This water-bed is one of the finest I ever saw. Evergreens wave soothingly about it, and the breath of flowers floats over it like incense. Here our blessed stream rests from its rocky wanderings, all its mountaineering done,—no more foaming rock-leaping, no more wild, exulting song. It falls into a smooth, glassy sleep, stirred only by the night-wind, which, coming down the cañon, makes it croon and mutter in ripples along its broidered shores.
Leaving the lake, it glides quietly through the rushes, destined never more to touch the living rock. Henceforth its path lies through ancient moraines and reaches of ashy sage-plain, which nowhere afford rocks suitable for the development of cascades or sheer falls. Yet this beauty of maturity, though less striking, is of a still higher order, enticing us lovingly on through gentian meadows and groves of rustling aspen to Lake Mono, where, spirit-like, our happy stream vanishes in vapor, and floats free again in the sky.
Bloody Cañon, like every other in the Sierra, was recently occupied by a glacier, which derived its fountain snows from the adjacent summits, and descended into Mono Lake, at a time when its waters stood at a much higher level than now. The principal characters in which the history of the ancient glaciers is preserved are displayed here in marvelous freshness and simplicity, furnishing the student with extraordinary advantages for the acquisition of knowledge of this sort. The most striking passages are polished and striated surfaces, which in many places reflect the rays of the sun like smooth water. The dam of Red Lake is an elegantly modeled rib of metamorphic slate, brought into relief because of its superior strength, and because of the greater intensity of the glacial erosion of the rock immediately above it, caused by a steeply inclined tributary glacier, which entered the main trunk with a heavy down-thrust at the head of the lake.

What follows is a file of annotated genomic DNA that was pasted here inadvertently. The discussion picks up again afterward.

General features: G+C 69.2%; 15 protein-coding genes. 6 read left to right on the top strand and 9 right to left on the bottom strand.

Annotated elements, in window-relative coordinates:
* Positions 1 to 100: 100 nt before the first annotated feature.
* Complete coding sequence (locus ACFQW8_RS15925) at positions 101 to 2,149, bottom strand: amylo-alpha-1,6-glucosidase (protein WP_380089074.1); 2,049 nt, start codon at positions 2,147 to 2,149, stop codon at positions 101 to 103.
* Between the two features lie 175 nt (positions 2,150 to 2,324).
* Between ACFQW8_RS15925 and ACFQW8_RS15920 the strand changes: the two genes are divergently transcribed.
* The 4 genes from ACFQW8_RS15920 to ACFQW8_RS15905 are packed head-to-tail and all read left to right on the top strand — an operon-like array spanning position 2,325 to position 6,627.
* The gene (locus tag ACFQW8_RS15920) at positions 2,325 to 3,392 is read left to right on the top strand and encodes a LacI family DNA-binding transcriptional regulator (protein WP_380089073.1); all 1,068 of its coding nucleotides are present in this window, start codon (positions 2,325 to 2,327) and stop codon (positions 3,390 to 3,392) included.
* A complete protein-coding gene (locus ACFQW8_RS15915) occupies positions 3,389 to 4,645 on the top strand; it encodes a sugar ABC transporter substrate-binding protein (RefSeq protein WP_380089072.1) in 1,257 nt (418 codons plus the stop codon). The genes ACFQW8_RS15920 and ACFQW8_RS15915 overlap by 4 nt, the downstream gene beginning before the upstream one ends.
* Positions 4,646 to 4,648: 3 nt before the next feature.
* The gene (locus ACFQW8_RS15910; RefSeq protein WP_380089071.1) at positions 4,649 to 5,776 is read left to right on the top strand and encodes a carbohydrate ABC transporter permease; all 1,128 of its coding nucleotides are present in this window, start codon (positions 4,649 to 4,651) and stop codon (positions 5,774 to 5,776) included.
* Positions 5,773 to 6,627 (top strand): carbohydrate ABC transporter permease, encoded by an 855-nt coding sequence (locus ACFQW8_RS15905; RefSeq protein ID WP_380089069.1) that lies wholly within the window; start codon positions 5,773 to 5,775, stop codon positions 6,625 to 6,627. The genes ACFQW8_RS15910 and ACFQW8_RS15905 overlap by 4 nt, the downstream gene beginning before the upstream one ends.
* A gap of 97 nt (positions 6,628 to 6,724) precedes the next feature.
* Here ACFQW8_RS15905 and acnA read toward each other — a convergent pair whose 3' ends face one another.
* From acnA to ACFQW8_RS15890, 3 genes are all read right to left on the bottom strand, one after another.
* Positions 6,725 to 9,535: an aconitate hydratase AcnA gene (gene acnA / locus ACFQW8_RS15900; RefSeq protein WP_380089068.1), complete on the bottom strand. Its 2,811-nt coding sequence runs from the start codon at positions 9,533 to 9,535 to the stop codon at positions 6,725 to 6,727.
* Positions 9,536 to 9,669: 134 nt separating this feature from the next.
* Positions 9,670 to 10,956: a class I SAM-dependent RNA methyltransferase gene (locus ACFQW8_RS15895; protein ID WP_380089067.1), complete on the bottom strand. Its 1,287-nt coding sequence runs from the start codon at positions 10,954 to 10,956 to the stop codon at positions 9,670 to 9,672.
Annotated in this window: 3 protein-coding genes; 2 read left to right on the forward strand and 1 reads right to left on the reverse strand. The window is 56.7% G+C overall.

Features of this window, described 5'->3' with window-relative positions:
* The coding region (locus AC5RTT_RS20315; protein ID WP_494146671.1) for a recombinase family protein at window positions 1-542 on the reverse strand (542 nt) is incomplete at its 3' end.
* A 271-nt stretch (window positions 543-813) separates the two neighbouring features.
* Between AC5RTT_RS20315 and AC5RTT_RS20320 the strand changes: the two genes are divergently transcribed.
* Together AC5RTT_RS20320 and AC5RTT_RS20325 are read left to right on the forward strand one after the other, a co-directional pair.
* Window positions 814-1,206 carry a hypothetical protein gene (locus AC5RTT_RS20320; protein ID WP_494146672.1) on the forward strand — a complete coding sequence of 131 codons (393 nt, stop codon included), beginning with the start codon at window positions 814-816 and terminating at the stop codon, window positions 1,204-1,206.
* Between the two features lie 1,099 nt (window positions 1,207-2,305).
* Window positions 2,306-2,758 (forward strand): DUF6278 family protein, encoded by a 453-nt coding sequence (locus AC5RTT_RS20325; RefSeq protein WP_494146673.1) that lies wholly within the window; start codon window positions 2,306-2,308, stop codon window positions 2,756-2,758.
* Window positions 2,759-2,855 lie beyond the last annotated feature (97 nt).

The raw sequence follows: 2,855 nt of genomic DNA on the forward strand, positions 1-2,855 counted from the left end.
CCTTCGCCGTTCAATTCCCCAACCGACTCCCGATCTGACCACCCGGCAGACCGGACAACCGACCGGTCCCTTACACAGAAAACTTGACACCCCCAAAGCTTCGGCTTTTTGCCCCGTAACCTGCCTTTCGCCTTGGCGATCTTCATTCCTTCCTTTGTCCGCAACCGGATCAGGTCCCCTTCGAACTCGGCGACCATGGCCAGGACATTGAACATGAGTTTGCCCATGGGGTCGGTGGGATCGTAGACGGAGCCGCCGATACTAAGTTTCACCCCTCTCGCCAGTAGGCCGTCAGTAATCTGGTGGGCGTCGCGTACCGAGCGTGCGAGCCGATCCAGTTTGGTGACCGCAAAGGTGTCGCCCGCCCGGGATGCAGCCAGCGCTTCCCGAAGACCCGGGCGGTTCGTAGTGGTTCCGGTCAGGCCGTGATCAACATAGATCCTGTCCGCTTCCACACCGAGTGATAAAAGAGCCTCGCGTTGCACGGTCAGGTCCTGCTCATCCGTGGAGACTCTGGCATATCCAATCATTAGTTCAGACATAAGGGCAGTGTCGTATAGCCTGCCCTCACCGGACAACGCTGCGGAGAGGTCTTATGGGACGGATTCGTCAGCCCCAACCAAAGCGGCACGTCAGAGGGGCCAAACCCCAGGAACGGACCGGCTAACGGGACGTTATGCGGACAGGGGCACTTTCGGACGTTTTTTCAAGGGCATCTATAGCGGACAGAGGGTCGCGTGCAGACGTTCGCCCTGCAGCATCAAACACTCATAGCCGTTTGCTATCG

Moraine Lake furnishes an equally interesting example of a basin formed wholly, or in part, by a terminal moraine dam curved across the path of a stream between two lateral moraines.
At Moraine Lake the cañon proper terminates, although apparently continued by the two lateral moraines of the vanished glacier. These moraines are about 300 feet high, and extend unbrokenly from the sides of the cañon into the plain, a distance of about five miles, curving and tapering in beautiful lines. Their sunward sides are gardens, their shady sides are groves; the former devoted chiefly to eriogonæ, compositæ, and graminæ a square rod containing five or six profusely flowered eriogonums of several species, about the same number of bahia and linosyris, and a few grass tufts; each species being planted trimly apart, with bare gravel between, as if cultivated artificially.